Impressions of the Kansai Open Source Forum Conference: Day 1

Blog post by koki on Sun, 2007-11-11 01:29

I flew from San Francisco into Osaka on Thursday November 8 (the flight was diverted to Tokyo because of a medical emergency, so we arrived to Osaka Intl. Airport with a delay of approximately two hours. As expected, on Friday I woke up very early (at about 4:30AM) due to jetlag. Momoziro was coming into Osaka from Hiroshima at around 10:00AM, so I spent some time fine-tuning the outline of my Haiku presentation, and then started creating the slides. Soon after Momoziro arrived at the Osaka Bay Tower Hotel where I was staying, we went to print the Haiku flyer that I had made for KOF at a print shop nearby, and we then headed to ATC. On the first day, KOF started from 1:00PM, so we had plenty of time to prepare the booth.

Getting to ATC was easy; the hotel was righ next to Bentencho station, were we took the subway for a short 10 minute ride. As soon as we arrived at the exhibit floor, we located our booth and started setting up. We had an approximentaly 7 feet long table and a standing backwall behind us. We setup our two laptops on the table, and proceeded to hook them up to to the net connection available on the booth through a little switch that I had brought with me. I soon realised that I had left my network cables at my hotel room, but fortunetaly the LILO (as in "Linux Install Learning Osaka") guys at the booth next to ours lent us a couple of cables. Soon after, we had Haiku running on our laptops: Momoziro was running it on VMWare, and I had mine running natively on my HP Pavilion zv5400us laptop. We then put the Japanese Haiku poster up on the backwall, set the Haiku flyers on the table, and were ready to rock.

The conference and exhibit floor were officially opened at 1:00PM, and soon after people started pouring in. All in all, traffic during the first day was on the slow side. We knew (as we were actually told) that the bulk of the visitors to KOF show up on the second day, and that's what actually happened. During the course of the first day, Momoziro and I demoed Haiku on our laptops, handed over flyers and made people aware of the Haiku presentation that was going to take place on the next day. Interestingly, it seemed like people were a bit puzzled by the name Haiku, as we were asked quite frequently if it was a Japanese project; the question that inevitably followed was: "Why is it called Haiku?" I think I responded to that question more than thirty times (if not more) over the course of the conference. As a matter of fact, I decided to add a slide to my presentation explaining the origin of the name. :)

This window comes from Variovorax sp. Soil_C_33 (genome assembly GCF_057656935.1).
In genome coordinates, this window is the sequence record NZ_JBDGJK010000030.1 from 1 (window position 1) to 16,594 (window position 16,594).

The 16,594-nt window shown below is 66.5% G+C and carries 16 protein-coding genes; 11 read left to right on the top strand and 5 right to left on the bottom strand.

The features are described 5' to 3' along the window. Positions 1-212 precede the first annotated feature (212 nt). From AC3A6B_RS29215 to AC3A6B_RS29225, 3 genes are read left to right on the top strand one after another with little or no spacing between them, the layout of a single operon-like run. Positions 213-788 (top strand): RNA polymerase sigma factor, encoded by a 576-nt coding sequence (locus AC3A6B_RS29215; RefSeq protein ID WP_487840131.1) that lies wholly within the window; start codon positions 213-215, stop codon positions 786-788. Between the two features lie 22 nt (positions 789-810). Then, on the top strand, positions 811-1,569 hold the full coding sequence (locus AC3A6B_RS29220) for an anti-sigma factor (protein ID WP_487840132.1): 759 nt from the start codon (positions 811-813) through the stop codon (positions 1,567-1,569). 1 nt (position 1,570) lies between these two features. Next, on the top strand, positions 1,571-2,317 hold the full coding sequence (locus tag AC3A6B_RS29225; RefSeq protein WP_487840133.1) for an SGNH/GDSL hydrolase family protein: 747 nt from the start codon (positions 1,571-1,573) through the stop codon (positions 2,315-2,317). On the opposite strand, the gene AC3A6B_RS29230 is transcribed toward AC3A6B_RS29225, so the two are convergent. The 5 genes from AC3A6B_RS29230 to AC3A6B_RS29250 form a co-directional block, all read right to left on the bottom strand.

My impression of the audience was the it was quite technical. Fortunately, Momoziro was there to answer the development-related questions that I had no answers to, so I think we complemented each other quite well. During my demos at the booth, I gathered that one of the aspects of Haiku that did draw a lot of interest was the OpenBFS file system. As I usually do for these occasions, I had saved about 200 people files on my demo machine in preparation to show how to create and run queries. I would actually open a query showing all my contacts living in Japan, then the People application to create a new people file (I would ask the name of somebody watching), to show how the query is updated live as you save the new people file.

On Friday we enjoyed the visit of our friend Beer (that's his nickname!), who hanged with us at the Haiku booth the whole afternoon. Beer is a long-time developer who has quite a selection of little applications, tools and utilities for BeOS; sources are available, so check them out.

The exhibited wrapped up at 6:00PM, and we followed by a reception with food, drinks and music; they even had to Flamenco dancers perform on stage! During the reception, I had a chance to spend time with Tetsuji Koyama, the winner of this year's Best Open Source Contributor Award in Japan. Koyama-san is not only a former BeOS fan, but also works for BeatCraft, a company that developed products based on BeOS back in the 90s (you can seen some shots here), and that was heavily involved in the organization of the highly popular BeaCon series of BeOS conferences. Currently, their flagship product is a media framework called JAKAR, which (I only suspect) may have some influence from the BeOS media kit.

The second of KOF day was more action packed; stay tuned for a report and a few photos in the next few days.